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February 28, 2020

Obsessing over a healthy diet can lead to an unusual eating disorder

People with orthorexia nervosa fixate over the quality of their food

Healthy Eating Orthorexia
Orthorexia nervosa eating disorder healthy diet

Orthorexia nervosa is an eating disorder in which people obsess over maintaining a healthy diet – and the quality of their food. The disorder is not as common as anorexia or bulimia, but it can lead to considerable health problems, including malnutrition, gastrointestinal problems and cardiovascular issues. The diet culture pervasive on social media could be contributing to the increasing prevalence of the disorder, health experts say.

It's not uncommon for Instagram users to find a bunch of influencers touting a new diet or exercise routine in their feeds. 

Though those influencers claim to promote healthy living or body positivity, their perfectly posed images can reinforce an unhealthy behavior – an obsession with healthy eating. 

Orthorexia nervosa is an eating disorder in which people become super fixated on the quality of food that they eat. It's not as common as anorexia or bulimia, but the disorder is growing more relevant in certain circles.

American culture's focus on nutrition, fitness, weight and appearance causes some people to latch onto certain fad diets that remove large categories of foods in an attempt to become healthier, according to Dr. Maija Broox Bruzas, a licensed psychologist at Penn Medicine's Center for Weight and Eating Disorders.

"Instagram and healthy food blogs can lure people in and then people can become obsessed with crafting the optimal diet and improving their health," Bruzas said. "Also, a lot of blogs have anecdotal reports about the benefits or harms of certain foods, which are not always based on solid research evidence – so people can latch onto false information and then drastically change their diet based on that information and become scared of eating foods they read were harmful." 

About 1 % to 7% of the general population has orthorexia nervosa, but its prevalence tends to be higher among athletes, dietitians, medical residents and ashtanga yoga practitioners. 

People with orthorexia nervosa are very rigid with their diet, focusing only on foods that are perceived to be healthy or serve as a cure for a medical condition. 

It all comes down to the purity of the food, said Erin Wickersham, a registered dietitian at Virtua Health,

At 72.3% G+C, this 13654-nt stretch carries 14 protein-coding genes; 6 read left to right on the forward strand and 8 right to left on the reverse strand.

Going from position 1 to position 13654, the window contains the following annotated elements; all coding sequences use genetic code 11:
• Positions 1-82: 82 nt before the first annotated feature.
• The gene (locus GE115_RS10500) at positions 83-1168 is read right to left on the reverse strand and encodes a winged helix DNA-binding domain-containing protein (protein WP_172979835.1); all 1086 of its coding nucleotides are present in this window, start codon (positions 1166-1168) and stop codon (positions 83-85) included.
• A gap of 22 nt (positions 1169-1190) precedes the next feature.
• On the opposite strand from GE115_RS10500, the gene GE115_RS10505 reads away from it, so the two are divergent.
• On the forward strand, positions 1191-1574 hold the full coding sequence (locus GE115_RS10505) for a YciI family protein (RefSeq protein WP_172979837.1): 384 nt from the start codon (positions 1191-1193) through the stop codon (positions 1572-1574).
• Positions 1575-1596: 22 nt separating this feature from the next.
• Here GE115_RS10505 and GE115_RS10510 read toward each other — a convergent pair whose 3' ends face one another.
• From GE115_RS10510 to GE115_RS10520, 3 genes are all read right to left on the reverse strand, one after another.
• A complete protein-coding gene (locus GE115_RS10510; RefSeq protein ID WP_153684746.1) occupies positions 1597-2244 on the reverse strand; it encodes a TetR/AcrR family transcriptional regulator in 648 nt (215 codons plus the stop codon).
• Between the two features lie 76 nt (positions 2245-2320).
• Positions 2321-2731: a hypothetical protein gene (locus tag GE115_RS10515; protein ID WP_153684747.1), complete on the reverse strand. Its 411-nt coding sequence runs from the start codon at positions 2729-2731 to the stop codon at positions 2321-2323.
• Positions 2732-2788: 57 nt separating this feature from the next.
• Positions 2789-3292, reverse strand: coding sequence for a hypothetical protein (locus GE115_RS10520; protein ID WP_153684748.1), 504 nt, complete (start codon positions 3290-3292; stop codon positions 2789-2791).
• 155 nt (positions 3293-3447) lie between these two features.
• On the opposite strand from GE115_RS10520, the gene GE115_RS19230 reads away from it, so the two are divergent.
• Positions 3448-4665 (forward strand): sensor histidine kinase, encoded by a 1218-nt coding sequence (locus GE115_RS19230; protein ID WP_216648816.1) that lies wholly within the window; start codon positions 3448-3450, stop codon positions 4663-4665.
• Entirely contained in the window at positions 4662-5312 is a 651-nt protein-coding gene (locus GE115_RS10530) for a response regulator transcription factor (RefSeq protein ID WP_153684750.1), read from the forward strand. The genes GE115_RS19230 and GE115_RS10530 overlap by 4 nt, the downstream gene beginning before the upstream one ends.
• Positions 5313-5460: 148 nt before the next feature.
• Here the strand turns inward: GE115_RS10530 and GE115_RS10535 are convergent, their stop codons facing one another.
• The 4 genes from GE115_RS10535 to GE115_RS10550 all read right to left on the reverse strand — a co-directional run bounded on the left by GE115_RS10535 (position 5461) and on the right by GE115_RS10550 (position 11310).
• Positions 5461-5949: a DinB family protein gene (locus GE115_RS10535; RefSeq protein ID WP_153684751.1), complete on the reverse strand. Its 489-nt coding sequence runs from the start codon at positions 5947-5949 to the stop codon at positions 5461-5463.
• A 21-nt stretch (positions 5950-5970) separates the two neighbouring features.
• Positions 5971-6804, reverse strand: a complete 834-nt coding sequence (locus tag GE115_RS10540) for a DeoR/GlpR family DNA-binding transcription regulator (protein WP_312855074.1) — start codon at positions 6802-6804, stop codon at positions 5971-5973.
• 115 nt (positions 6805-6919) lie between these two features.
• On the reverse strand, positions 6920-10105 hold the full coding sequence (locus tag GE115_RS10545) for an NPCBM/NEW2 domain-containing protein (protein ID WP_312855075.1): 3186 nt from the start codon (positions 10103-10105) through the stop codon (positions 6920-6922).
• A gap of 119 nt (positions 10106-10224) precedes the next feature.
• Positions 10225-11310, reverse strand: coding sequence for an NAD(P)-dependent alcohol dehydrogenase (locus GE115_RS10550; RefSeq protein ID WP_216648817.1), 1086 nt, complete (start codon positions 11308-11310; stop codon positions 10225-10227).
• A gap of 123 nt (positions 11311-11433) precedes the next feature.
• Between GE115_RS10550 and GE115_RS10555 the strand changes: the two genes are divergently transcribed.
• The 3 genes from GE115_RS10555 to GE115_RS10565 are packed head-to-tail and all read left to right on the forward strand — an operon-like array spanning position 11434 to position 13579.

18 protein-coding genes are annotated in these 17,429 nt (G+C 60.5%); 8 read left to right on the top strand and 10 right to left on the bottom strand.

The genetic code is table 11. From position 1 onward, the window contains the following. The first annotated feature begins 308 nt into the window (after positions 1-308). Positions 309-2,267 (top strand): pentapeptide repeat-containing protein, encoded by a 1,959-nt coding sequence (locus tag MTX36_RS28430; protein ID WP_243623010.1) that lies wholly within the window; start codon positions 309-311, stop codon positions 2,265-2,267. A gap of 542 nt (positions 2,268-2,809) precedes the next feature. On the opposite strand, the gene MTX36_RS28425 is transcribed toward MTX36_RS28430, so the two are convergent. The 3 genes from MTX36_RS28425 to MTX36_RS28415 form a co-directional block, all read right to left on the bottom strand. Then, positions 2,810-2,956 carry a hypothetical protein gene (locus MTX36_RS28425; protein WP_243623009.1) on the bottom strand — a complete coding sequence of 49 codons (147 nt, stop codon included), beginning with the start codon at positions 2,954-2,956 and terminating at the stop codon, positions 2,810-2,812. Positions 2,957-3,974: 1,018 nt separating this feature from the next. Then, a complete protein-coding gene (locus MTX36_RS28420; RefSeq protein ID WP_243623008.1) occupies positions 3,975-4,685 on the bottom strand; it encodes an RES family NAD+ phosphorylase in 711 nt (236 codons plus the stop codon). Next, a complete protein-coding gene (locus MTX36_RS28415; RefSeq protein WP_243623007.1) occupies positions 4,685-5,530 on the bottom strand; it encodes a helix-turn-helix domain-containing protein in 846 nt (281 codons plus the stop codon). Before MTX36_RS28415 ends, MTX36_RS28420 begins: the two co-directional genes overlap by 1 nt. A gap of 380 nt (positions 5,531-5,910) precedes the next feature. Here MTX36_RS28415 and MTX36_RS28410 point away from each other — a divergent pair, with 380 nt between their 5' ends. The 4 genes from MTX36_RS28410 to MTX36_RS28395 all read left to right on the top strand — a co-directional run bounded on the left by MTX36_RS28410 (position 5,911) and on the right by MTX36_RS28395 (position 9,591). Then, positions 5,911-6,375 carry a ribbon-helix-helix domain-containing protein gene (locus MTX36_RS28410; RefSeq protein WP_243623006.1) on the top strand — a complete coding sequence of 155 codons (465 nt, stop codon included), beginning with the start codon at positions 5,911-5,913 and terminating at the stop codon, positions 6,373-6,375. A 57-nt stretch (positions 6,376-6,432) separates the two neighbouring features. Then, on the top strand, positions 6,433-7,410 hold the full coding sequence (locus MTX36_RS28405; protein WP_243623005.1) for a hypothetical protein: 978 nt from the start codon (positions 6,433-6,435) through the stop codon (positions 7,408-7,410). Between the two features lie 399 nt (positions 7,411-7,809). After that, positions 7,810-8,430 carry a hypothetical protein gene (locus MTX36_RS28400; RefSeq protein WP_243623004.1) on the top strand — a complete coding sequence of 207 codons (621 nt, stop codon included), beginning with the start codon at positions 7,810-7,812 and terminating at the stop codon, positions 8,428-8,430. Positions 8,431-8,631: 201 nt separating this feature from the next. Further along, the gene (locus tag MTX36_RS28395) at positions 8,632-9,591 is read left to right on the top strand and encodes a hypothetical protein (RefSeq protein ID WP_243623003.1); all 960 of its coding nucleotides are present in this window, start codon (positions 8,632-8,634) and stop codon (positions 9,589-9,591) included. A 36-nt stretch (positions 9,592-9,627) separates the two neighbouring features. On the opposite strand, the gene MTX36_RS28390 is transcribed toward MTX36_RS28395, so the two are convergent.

People with orthorexia nervosa will exclude large categories of food – including those they enjoy – because they perceive the foods as unhealthy or harmful.

They are likely to spend large amounts of time reading about the effects of foods on health, searching for perceived healthy foods, and preparing them accordingly, Bruzas added. They also may develop a fear of foods they consider harmful and avoid social gatherings involving food.

Obsessive compulsive disorder behaviors are also common among people with orthorexia nervosa, Wickersham said. And that affects their ability to enjoy time with family and friends.

People with orthorexia nervosa tend to judge their personal worth on whether they can adhere to their strict dietary rules. In some cases, they may even develop a strong belief in the magical curative properties of certain foods. For example, they may believe food can cure a major medical illness without any other intervention. 

How dangerous is orthorexia nervosa? 

It's generally not as dangerous as anorexia or bulimia, Bruzas said. But it can prove damaging to a person's physical and mental health.

Excluding certain food groups can lead to malnutrition. A person with orthorexia nervosa may suffer vitamin and mineral deficiencies and lose too much weight. Digestive cleanses also can lead to negative physical effects.

They are also at greater risk for gastrointestinal problems, loss of bone density, significant fatigue, dizziness and cardiovascular conditions, like a slow heart rate. Women may develop amenorrhea, the absence of monthly menstruation.

"A key goal of treatment would be changing problematic thoughts about foods, increasing dietary flexibility and actively trying perceived unhealthy foods, and learning healthy ways to cope with difficult emotions that arise after eating those foods," Bruzas said. "It would also involve developing positive self-worth from other aspects of the self and from engagement in other life pursuits." 

Orthorexia nervosa generally requires a multidisciplinary approach that includes mental health, nutrition and medical care, Wickersham said. She said that she is interested in better understanding the people the disorder affects and learning how to identify red flags to prevent it.

"As a dietitian, I spread the message that there is no one food group that makes us healthy," she said. "People with orthorexia nervosa fail to see that healthy eating is about healthy eating patterns and a balance of foods."

The term orthorexia nervosa is relatively new, having only been coined in 1998. The disorder is not yet formally recognized in the American Psychiatric Association's diagnostic manual and studies on treatment are lacking. It wasn't until 2018 that a clear set of diagnostic criteria was defined for the condition. 

People with orthorexia nervosa currently are diagnosed as having another specified eating disorder, an unspecified eating disorder or an avoidant/restrictive food intake disorder. 

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